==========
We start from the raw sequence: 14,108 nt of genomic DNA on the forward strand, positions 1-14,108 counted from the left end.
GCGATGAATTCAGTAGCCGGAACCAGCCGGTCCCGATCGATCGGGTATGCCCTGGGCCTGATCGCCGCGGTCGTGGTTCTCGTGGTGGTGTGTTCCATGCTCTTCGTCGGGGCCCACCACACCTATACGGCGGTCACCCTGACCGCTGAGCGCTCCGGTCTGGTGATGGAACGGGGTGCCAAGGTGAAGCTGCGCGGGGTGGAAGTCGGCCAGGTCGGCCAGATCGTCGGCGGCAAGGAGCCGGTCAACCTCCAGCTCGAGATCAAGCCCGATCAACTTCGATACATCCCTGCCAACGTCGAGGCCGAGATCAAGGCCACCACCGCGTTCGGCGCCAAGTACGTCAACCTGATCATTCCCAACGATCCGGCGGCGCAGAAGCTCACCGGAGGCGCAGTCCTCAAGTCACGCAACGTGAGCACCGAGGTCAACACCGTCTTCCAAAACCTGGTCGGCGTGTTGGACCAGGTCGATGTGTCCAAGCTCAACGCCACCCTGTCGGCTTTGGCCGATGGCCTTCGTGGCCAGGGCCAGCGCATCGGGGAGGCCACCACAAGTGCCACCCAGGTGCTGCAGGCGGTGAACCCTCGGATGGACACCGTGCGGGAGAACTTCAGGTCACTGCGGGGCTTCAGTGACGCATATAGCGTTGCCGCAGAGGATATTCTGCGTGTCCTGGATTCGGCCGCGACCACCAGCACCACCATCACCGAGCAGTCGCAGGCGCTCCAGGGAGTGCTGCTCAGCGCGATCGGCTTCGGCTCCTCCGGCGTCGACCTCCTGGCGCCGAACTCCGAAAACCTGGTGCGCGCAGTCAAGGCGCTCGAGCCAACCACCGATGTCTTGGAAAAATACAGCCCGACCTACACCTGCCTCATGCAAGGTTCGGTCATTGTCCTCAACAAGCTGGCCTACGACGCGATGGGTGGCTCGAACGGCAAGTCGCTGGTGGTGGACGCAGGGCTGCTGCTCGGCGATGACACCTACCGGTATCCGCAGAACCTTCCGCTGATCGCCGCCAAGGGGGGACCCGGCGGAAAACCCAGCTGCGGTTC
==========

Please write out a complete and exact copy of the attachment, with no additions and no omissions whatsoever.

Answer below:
We start from the raw sequence: 14,108 nt of genomic DNA on the forward strand, positions 1-14,108 counted from the left end.
GCGATGAATTCAGTAGCCGGAACCAGCCGGTCCCGATCGATCGGGTATGCCCTGGGCCTGATCGCCGCGGTCGTGGTTCTCGTGGTGGTGTGTTCCATGCTCTTCGTCGGGGCCCACCACACCTATACGGCGGTCACCCTGACCGCTGAGCGCTCCGGTCTGGTGATGGAACGGGGTGCCAAGGTGAAGCTGCGCGGGGTGGAAGTCGGCCAGGTCGGCCAGATCGTCGGCGGCAAGGAGCCGGTCAACCTCCAGCTCGAGATCAAGCCCGATCAACTTCGATACATCCCTGCCAACGTCGAGGCCGAGATCAAGGCCACCACCGCGTTCGGCGCCAAGTACGTCAACCTGATCATTCCCAACGATCCGGCGGCGCAGAAGCTCACCGGAGGCGCAGTCCTCAAGTCACGCAACGTGAGCACCGAGGTCAACACCGTCTTCCAAAACCTGGTCGGCGTGTTGGACCAGGTCGATGTGTCCAAGCTCAACGCCACCCTGTCGGCTTTGGCCGATGGCCTTCGTGGCCAGGGCCAGCGCATCGGGGAGGCCACCACAAGTGCCACCCAGGTGCTGCAGGCGGTGAACCCTCGGATGGACACCGTGCGGGAGAACTTCAGGTCACTGCGGGGCTTCAGTGACGCATATAGCGTTGCCGCAGAGGATATTCTGCGTGTCCTGGATTCGGCCGCGACCACCAGCACCACCATCACCGAGCAGTCGCAGGCGCTCCAGGGAGTGCTGCTCAGCGCGATCGGCTTCGGCTCCTCCGGCGTCGACCTCCTGGCGCCGAACTCCGAAAACCTGGTGCGCGCAGTCAAGGCGCTCGAGCCAACCACCGATGTCTTGGAAAAATACAGCCCGACCTACACCTGCCTCATGCAAGGTTCGGTCATTGTCCTCAACAAGCTGGCCTACGACGCGATGGGTGGCTCGAACGGCAAGTCGCTGGTGGTGGACGCAGGGCTGCTGCTCGGCGATGACACCTACCGGTATCCGCAGAACCTTCCGCTGATCGCCGCCAAGGGGGGACCCGGCGGAAAACCCAGCTGCGGTTC